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Brandon Lewis

Time for us to reflect and show gratitude as we mark the 75th anniversary of VJ Day

Brandon Lewis


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The Japanese surrender at Tokyo Bay with Admiral Bruce Fraser signing on behalf of the UK. Japan’s current constitution was imposed after the Second World War. (Cross W G/PA)

The Japanese surrender at Tokyo Bay with Admiral Bruce Fraser signing on behalf of the UK. Japan’s current constitution was imposed after the Second World War. (Cross W G/PA)

Press Association Images

The Japanese surrender at Tokyo Bay with Admiral Bruce Fraser signing on behalf of the UK. Japan’s current constitution was imposed after the Second World War. (Cross W G/PA)

Today Northern Ireland will fall silent as the entire United Kingdom comes together to mark the 75th anniversary of VJ Day. Victory over Japan Day commemorates when the war against the Empire of Japan, and the Second World War as a whole, came to a close. Often referred to as 'the forgotten war', it is marked annually on August 15; this year is a significant milestone, being three-quarters of a century since the world woke up to peace.

The war against the Empire of Japan was a multinational effort, pulling in over one million men from nearly 30 different countries across Asia, Africa, the Americas and Oceania. It is estimated that as many as 64,000 people from Northern Ireland served in the Second World War, including the Far East campaign.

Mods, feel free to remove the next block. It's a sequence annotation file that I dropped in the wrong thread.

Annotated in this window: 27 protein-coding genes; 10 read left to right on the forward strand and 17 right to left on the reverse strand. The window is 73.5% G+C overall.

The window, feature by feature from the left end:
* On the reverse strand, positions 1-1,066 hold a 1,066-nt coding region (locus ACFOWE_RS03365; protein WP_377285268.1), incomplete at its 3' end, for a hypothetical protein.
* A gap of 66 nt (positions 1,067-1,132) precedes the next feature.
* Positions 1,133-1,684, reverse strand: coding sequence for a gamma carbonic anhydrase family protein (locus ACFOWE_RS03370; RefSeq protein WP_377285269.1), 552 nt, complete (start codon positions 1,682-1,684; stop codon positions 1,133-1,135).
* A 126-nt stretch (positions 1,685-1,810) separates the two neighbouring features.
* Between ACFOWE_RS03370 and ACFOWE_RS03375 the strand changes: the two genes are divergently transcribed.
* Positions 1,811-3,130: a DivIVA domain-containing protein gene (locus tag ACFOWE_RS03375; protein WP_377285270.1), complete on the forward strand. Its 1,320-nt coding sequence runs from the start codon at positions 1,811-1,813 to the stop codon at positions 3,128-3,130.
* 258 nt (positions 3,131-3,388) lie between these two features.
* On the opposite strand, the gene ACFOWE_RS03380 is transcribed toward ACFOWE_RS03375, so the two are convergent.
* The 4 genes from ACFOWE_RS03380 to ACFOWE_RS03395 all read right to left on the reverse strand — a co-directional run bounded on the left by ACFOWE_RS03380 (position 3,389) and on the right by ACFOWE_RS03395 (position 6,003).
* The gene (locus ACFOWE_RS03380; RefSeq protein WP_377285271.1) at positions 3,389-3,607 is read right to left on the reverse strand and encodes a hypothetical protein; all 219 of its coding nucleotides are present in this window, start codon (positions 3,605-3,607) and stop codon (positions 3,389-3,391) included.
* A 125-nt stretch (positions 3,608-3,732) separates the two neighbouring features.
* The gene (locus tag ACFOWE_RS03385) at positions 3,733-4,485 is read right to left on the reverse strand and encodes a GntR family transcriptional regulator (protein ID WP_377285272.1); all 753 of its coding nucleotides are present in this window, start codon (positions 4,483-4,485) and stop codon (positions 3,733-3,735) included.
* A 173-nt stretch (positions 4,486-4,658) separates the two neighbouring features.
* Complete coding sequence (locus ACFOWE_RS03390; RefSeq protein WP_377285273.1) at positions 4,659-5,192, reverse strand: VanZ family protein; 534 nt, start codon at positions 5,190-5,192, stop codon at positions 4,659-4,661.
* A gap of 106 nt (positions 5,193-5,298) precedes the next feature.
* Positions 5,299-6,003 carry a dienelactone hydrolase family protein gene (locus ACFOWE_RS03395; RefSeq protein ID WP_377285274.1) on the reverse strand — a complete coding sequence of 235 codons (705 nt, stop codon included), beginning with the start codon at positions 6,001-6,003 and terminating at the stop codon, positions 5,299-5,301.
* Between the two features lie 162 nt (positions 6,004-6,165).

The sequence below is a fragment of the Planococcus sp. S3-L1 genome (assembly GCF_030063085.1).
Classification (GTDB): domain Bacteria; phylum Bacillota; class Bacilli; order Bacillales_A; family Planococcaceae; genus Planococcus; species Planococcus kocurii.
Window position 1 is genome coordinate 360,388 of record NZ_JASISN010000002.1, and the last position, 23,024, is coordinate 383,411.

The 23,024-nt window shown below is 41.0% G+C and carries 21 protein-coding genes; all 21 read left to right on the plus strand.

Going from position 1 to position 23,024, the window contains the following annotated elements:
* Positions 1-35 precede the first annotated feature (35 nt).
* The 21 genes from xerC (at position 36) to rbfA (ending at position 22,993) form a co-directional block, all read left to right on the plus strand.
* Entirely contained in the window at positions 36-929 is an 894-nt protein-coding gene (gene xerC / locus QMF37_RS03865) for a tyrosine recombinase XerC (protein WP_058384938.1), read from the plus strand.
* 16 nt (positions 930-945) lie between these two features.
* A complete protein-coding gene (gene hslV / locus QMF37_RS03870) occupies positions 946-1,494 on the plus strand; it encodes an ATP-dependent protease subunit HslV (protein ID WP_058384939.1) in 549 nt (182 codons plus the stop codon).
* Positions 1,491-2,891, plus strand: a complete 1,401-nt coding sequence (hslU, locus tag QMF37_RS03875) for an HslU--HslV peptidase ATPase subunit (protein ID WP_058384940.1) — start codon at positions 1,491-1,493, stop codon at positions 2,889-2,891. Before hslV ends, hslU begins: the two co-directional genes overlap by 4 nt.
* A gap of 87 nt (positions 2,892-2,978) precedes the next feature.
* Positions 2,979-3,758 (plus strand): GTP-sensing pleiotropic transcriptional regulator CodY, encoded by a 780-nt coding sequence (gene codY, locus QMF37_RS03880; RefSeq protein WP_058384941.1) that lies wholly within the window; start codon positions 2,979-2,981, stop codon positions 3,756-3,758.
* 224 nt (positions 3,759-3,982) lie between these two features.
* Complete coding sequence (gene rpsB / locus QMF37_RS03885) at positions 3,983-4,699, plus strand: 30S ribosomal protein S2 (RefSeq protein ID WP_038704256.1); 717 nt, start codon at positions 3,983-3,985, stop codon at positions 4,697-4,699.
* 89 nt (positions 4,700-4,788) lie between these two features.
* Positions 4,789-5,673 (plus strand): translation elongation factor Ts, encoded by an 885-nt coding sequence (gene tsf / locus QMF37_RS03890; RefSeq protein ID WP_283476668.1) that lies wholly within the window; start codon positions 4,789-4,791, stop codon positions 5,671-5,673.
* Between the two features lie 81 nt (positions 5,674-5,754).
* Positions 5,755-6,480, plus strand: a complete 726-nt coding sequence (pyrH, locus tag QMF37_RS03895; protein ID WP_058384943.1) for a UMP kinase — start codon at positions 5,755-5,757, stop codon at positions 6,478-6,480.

In recent days, I had the privilege of speaking to a number of local WWII veterans as well as relatives of those who have now sadly died. It was immensely humbling to hear their wartime stories, and have the opportunity to personally thank them and their families for their bravery and sacrifice. Among those I spoke to were the family of the late Eric White, who was captured at Singapore in February 1942 as a prisoner of war. He was forced to work on the Burma railway. Eric was a corporal in the Royal Corps of Signals but on his release, discovered that he had been promoted to sergeant whilst in captivity.

Eric's courageous contribution, like so many others, was truly remarkable and his relatives are quite rightly proud of his actions.

Today, we pause to remember our heroes like Eric and all those who served and made the ultimate sacrifice on our behalf.

Along with their peers, from across the rest of the UK and further afield, they fought and suffered around the world in ferocious conditions. They witnessed incomprehensible horrors. They lost their lives - and many were imprisoned.

And they did all this for us - to protect the freedoms we enjoy today. VJ Day is a time for us to reflect and show our gratitude to our service personnel for their bravery, dedication and professionalism. We must never forget the sacrifices made and the extraordinary courage of all those who selflessly served our country throughout the Second World War.

Brandon Lewis CBE is the Secretary of State for Northern Ireland

Belfast Telegraph